Counting butterflies

As of today I can start counting butterflies again! At least according to the protocol of the national monitoring network butterflies. The Netherlands Butterfly Foundation coordinates this network since the 1990s (and there are comparable networks across Europe). Since about 15 years I’m one of the 500-odd volunteers who from April till September every week walk a fixed route of about one kilometre to count the butterflies. All results are nationally collected and processed.

You think it’s weird, a grownup man counting butterflies? Don’t imagine an expedition with me skipping through meadows with a net and tropical hat. No, my route is in an urban environment, in the centre of the town of Tilburg, the Netherlands, where I’ve helped establish a biodiversity garden since 2010. My weekly counts allow me to see that since 2010 the number of butterflies locally has increased enormously. And thus that more natural management clearly has a positive effect on urban nature. I’ll tell you more about this another time.

Why does all this counting matter? Well, because the total of the counts gives a good indication of the status of butterflies and therefore the status of nature and biodiversity. A bit like canaries in a mine who indicate whether there’s still enough oxygen, butterflies give an impression of the health of our environment.

So what do we see, after over a quarter of a century of counts? That butterflies are doing badly in the Netherlands and Europe as a whole. And thus, that our natural environment is in a bad state. I admit, locally things go pretty well here and there, as demonstrated by my route. However, experts can convert all counts into statistics and graphs, a bit like the Dow Jones Index, but than for nature. When looking at the totals, we see for example that grassland butterflies have halved since 1990. So there are half as many butterflies now (or half as few, as in 1990 the decrease had already started).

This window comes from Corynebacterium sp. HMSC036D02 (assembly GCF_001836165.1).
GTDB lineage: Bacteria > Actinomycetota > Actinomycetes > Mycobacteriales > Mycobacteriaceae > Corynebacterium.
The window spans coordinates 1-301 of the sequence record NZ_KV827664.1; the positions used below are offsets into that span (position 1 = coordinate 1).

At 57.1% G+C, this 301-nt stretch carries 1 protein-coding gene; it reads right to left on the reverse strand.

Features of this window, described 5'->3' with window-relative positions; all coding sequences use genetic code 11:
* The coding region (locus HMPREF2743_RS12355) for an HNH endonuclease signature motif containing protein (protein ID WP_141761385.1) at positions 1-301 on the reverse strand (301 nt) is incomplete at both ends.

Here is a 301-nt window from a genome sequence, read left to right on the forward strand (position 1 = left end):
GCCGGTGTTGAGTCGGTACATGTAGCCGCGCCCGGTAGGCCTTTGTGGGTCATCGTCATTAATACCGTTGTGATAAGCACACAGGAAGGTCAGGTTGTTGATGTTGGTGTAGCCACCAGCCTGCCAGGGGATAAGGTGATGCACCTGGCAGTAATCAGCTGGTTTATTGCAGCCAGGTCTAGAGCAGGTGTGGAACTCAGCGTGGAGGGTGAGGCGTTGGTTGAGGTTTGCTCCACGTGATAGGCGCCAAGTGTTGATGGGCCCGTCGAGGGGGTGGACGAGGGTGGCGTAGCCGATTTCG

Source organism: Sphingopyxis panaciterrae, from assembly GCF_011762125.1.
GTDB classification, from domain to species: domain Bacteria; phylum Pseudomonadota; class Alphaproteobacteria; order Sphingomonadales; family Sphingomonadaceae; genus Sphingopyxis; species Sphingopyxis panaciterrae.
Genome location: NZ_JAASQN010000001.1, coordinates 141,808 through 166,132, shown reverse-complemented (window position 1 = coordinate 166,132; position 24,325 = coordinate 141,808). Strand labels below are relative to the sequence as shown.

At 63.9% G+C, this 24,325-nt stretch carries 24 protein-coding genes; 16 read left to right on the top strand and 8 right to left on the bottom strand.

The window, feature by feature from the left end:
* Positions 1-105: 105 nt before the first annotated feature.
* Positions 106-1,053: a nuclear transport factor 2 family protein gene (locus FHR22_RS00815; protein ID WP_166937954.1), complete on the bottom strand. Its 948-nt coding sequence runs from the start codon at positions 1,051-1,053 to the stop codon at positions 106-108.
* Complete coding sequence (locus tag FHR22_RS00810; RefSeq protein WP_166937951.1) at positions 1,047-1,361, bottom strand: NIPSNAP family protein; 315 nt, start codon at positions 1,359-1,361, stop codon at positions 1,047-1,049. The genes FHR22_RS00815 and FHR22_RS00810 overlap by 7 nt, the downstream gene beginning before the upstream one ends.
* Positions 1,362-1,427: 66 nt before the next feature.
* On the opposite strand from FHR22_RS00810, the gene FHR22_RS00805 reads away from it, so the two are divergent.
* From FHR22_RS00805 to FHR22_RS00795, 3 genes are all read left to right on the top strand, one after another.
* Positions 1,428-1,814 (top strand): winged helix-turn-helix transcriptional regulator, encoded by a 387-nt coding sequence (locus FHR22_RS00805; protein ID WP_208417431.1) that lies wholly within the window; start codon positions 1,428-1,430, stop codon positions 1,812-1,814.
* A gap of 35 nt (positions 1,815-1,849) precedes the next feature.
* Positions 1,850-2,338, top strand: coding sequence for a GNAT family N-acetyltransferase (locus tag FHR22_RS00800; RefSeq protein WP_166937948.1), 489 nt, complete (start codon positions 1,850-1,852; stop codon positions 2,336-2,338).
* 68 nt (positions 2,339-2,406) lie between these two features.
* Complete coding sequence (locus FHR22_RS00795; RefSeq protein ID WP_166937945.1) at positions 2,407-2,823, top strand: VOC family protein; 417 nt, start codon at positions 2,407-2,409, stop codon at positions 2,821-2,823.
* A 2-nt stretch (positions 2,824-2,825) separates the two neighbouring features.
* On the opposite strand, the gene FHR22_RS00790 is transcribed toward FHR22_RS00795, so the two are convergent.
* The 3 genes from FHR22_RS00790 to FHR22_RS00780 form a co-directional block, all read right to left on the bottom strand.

The reasons for this are reasonably well known: disappearance of suitable habitat due to urbanisation and infrastructure works, ever increasing intensity of agriculture leaving barely any nectar in rural areas, climate change, and so on.

Let me not make this all doom and gloom. There is good news as well. The decreasing trend seems to level off a bit in the past few years, local nature restoration projects start bearing fruit, increasing numbers of farms try to work with nature, and besides the many tiled gardens there’s a growing community that make space for nature and flowers in their gardens and neighbourhoods. If now also at larger scales environmental quality improves than perhaps all will be well with butterflies someday. And therefore also with us!

Go on, go outside, start counting!